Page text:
Cape to change law to hire new municipal judge
Friday, September 12, 2003
In a move that violates current city law, the Cape Girardeau City Council hired a municipal judge who doesn't live here.
A divided council -- behind closed doors on Aug. 18 -- chose Cape Girardeau County part-time prosecutor Teresa Bright-Pearson, who lives in East Prairie, Mo., as the city's next municipal judge. To make it legal, the council has to change a city ordinance on residency requirements for a municipal judge.
The revised ordinance is scheduled for final approval at Monday night's council meeting, which begins at 7 p.m. at city hall.
Mayor Jay Knudtson said he planned to announce her hiring after the council's final vote on the ordinance. "We can't officially employ her until after the ordinance is changed," he said.
The issue has sparked criticism from some Cape Girardeau lawyers who say a city job should go to a city resident, not an out-of-town lawyer.
But Knudtson said, with today's technology of fax machines and electronic mail, there's no longer a need for a municipal judge to live in the city, although state law requires Missouri's municipal judges to be state residents.
Knudtson said having a non-resident as judge could insulate her from undue public pressure. "It may even allow the judge to be even more objective," the mayor said.
Bright-Pearson -- a former federal prosecutor and former Mississippi County prosecuting attorney -- will begin her duties Oct. 1 under a two-year contract that will pay her $49,000 a year for the part-time job, which requires her to preside over municipal court at city hall for two days each week. She had been making $21,804 as a part-time county prosecutor.
Knudtson defended the council's related decision to raise the salary of municipal judge by $12,500, saying Cape Girardeau has been paying its municipal judge far less than what comparable cities offer. Lawyers, he said, can make much higher salaries in private practice.
Bright-Pearson was chosen on a 4-3 vote over another finalist, Cape Girardeau lawyer Mercedes Fort. Knudtson and council members Matt Hopkins, Jay Purcell and Charlie Herbst voted for Bright-Pearson.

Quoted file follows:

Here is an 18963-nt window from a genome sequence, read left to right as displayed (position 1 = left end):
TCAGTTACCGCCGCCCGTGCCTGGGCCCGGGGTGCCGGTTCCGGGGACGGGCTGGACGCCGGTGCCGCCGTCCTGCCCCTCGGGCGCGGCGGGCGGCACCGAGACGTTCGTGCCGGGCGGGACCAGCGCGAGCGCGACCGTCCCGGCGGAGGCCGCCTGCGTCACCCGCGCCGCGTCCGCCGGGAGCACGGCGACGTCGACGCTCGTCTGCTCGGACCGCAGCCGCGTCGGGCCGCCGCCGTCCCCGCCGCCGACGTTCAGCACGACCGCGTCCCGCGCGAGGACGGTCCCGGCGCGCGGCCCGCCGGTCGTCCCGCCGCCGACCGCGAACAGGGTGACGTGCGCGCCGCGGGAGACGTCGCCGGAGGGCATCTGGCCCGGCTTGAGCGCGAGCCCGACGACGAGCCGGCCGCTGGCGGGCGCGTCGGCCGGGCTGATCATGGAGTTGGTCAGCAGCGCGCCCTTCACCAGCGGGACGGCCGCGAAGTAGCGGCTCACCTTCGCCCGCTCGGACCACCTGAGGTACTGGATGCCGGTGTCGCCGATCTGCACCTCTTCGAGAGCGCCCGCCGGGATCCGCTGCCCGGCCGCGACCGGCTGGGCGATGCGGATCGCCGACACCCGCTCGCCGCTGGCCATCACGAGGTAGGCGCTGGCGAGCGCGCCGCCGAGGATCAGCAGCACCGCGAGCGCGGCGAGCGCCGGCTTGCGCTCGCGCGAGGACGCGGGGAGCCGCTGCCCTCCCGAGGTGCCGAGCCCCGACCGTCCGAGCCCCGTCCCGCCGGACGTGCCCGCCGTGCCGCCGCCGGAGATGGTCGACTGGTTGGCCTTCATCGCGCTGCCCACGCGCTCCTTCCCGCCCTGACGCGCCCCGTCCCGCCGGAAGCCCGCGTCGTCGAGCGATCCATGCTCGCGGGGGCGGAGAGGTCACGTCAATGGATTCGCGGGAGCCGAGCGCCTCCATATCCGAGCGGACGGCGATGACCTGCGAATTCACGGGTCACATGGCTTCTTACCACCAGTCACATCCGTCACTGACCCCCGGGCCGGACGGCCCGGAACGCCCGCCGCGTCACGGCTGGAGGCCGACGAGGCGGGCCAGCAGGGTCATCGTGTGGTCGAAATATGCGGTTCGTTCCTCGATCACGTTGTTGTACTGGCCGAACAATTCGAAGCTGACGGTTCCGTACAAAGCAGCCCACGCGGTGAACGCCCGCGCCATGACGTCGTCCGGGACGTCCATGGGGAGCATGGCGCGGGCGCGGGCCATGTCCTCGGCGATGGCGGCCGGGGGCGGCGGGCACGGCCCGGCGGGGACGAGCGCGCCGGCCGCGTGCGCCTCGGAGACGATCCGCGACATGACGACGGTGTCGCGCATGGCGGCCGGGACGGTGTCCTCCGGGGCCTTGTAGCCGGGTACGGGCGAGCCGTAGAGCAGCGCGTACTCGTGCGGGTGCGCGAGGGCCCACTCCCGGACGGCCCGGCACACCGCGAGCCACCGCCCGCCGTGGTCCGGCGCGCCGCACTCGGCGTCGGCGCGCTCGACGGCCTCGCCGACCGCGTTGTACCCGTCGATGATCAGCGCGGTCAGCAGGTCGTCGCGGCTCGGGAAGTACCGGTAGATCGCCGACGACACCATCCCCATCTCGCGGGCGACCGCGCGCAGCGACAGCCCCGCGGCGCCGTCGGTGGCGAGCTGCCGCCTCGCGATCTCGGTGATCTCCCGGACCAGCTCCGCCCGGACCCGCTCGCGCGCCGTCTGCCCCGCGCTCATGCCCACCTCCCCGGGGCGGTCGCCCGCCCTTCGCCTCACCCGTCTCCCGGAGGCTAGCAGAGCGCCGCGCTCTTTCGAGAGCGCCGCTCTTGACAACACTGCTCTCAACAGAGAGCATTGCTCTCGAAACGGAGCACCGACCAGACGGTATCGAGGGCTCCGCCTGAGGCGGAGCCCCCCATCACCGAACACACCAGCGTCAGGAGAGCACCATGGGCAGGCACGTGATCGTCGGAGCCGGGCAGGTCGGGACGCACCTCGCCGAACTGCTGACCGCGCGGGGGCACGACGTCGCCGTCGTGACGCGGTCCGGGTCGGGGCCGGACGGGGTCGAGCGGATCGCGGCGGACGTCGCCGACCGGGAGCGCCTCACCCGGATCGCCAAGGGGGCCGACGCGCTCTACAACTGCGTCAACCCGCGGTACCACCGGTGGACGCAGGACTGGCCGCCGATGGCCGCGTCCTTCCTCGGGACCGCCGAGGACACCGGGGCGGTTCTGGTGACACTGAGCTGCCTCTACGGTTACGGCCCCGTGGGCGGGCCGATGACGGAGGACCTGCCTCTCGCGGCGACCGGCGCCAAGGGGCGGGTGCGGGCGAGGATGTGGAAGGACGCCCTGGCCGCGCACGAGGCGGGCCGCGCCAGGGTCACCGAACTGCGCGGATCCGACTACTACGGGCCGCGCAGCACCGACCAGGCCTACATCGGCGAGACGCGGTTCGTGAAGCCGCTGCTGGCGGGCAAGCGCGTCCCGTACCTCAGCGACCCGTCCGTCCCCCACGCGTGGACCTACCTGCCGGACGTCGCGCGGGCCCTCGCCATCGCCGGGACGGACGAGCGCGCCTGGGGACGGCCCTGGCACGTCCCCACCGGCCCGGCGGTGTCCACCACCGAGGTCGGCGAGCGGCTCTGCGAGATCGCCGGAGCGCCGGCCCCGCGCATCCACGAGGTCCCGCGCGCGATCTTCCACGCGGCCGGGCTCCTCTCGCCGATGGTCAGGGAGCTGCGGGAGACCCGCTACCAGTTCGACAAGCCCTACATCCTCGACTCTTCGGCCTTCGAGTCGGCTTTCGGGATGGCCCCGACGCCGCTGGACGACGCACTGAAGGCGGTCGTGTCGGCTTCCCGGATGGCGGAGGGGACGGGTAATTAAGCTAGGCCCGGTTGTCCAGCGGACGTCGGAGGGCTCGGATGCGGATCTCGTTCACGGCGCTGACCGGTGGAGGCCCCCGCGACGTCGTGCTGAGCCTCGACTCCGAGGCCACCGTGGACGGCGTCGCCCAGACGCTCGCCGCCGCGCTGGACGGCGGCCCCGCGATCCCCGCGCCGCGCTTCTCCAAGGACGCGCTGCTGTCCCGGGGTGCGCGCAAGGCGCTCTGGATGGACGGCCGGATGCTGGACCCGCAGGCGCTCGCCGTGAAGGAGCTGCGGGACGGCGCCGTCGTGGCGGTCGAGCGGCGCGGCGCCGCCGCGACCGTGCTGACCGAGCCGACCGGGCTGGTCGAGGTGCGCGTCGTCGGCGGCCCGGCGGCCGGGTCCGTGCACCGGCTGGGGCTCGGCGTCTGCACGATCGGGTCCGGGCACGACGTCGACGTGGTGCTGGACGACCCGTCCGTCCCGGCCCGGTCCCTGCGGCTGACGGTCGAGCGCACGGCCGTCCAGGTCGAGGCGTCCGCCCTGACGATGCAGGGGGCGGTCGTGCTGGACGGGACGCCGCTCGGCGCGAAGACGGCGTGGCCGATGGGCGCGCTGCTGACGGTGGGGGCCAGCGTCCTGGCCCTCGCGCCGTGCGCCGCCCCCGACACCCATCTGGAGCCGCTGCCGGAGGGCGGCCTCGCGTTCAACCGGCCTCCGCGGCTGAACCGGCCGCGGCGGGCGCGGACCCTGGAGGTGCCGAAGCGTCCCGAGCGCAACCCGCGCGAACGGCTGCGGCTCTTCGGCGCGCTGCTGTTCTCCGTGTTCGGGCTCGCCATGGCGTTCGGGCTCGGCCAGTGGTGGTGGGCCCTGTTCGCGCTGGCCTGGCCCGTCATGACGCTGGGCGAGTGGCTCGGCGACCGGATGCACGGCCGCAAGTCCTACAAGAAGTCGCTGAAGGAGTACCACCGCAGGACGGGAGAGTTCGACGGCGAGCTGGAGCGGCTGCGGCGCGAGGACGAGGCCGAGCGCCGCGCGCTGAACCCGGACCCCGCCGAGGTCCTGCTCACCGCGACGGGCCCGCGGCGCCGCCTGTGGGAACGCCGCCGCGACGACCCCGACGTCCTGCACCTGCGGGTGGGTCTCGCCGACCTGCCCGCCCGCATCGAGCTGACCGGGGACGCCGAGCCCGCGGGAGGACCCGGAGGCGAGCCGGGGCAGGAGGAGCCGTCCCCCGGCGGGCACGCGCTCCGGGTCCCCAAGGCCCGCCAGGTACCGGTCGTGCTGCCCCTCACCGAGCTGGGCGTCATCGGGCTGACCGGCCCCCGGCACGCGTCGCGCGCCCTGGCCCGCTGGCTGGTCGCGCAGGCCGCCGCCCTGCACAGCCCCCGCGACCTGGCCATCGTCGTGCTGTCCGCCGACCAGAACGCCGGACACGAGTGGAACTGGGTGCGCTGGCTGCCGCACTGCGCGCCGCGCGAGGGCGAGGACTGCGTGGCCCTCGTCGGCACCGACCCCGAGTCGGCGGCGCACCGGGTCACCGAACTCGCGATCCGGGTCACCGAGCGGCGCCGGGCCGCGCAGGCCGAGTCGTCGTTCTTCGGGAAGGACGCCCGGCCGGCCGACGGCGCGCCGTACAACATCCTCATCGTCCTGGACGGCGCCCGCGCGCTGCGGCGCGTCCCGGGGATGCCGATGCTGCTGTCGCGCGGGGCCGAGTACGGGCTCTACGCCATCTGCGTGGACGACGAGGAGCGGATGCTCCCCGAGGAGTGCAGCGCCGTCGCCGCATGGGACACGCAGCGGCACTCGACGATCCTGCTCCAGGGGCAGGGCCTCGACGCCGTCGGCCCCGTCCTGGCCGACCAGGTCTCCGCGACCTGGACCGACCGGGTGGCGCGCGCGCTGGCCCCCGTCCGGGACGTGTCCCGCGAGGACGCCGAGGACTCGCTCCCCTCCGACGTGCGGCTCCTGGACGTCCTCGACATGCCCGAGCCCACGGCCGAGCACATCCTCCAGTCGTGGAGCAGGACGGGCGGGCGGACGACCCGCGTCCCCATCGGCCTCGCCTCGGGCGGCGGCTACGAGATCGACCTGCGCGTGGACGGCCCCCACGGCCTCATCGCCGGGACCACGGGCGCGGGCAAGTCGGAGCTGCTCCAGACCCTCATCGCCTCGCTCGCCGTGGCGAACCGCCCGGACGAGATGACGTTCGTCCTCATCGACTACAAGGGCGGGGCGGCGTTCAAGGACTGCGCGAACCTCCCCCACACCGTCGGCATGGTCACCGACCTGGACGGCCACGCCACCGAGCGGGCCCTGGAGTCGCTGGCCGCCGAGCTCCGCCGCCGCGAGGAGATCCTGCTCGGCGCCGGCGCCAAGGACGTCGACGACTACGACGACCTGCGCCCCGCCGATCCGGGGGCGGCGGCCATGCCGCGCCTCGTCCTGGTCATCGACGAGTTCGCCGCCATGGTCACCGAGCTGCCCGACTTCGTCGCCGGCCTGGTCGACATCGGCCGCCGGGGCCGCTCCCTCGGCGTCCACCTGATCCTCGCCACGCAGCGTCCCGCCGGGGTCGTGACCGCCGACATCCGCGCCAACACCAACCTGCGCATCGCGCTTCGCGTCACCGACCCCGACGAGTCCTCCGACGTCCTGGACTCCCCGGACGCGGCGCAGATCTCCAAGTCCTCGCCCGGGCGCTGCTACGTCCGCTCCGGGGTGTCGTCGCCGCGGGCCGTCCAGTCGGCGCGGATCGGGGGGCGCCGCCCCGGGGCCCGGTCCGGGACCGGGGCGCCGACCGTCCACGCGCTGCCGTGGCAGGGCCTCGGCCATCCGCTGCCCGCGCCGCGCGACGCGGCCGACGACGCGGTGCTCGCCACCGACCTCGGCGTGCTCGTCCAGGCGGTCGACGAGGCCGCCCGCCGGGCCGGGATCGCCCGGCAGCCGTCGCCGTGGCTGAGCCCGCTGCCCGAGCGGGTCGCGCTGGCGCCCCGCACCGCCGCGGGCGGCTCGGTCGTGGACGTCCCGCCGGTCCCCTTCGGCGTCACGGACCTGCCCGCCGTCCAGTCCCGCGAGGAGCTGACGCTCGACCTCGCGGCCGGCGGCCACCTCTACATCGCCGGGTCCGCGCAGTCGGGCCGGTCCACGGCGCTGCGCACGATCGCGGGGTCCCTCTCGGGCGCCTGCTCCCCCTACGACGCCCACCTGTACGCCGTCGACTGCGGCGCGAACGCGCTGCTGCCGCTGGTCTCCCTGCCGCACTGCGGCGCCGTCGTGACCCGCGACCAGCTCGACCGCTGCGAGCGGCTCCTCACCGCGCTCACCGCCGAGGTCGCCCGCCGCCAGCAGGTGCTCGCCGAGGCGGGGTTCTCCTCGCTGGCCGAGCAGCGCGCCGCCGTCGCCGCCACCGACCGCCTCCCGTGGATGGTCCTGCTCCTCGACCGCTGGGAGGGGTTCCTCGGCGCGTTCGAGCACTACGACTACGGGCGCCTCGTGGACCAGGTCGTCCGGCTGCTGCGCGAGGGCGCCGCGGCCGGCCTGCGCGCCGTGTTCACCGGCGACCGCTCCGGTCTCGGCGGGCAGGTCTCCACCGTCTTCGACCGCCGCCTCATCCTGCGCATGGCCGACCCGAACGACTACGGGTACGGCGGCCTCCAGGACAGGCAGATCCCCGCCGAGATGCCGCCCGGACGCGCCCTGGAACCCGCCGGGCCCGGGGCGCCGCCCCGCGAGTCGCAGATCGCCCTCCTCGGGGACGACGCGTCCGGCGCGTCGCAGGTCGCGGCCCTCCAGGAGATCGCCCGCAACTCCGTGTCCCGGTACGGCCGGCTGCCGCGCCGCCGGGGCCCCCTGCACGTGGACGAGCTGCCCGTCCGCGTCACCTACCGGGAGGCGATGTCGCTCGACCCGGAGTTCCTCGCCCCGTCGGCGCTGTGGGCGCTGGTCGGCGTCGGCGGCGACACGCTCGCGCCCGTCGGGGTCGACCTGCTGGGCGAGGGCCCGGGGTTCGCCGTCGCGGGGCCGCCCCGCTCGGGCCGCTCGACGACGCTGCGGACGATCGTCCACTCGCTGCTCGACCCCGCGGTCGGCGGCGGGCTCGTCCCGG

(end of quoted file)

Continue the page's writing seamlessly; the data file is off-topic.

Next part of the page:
Council members Hugh White, Evelyn Boardman and Marcia Ritter voted against hiring her. The residency issue was a factor in the "no" votes of at least two of the three council members.
White said it was a concern, but not "an overwhelming factor." Once the decision was made, White said he felt it was important for the entire council to back the person hired.
Ritter said ultimately it came down to a majority vote. "Obviously to the four who voted for her, residency was not an issue, period," Ritter said.
Boardman couldn't be reached Thursday.
Bright-Pearson will replace municipal judge Kim Price, who has served as judge since May 2001. Price said she's leaving to take a job with the Osburn, Hine, Kuntze, Yates and Murphy law firm of Cape Girardeau.
Reasons for residency
Pat McMenamin, a lawyer who lives in Cape Girardeau and works as an assistant public defender, said there are good reasons to require a municipal judge to live in Cape Girardeau, including the judge's availability to sign warrants and be available for emergencies.
McMenamin, who was not an applicant for the job, said a local judge shares a sense of community with the city residents he or she serves. Hiring a Cape Girardeau resident also would help ensure that the judge's paycheck is spent in the local economy, he said.
Longtime Cape Girardeau lawyer Al Spradling Jr., father of former Cape Girardeau mayor Al Spradling III, said scrapping the residency requirement is a bad idea.
"I think it is the most absurd damn thing I've ever heard of," he said.
Spradling said the decision sets a bad precedent regarding other top positions in the city.
Knudtson said four lawyers applied for the advertised job of municipal judge. Three of them were from Cape Girardeau: Fort, Matthew Hill and city prosecutor Reagan Holliday.
Both Fort and Hill questioned the council's decision to hire an out-of-town lawyer and said their criticism wasn't sour grapes, but a philosophical concern.
"That person knows what the value system of the community is and can support it," Fort said.
Hill said the council had qualified Cape Girardeau residents from which to choose.
Knudtson said much of the criticism has come from defense lawyers who are alarmed by the prospect of having to represent clients before a tough judge. The mayor said he and other council members wanted a conservative judge who would punish lawbreakers.
Bright-Pearson said she can do the job without living in Cape Girardeau. She said she's worked as a federal and then a county prosecutor in the Cape Girardeau area since 1997.
She said she'll hold municipal court in Cape Girardeau twice a week and travel here at other times when necessary. "I am not two hours away, I am 40 minutes away," she said.
Price, the current judge, agreed that, with faxes and e-mail, there is no reason why Bright-Pearson can't handle the outside-the-courtroom duties from home. Warrants can be authorized via a fax machine from home, she said.
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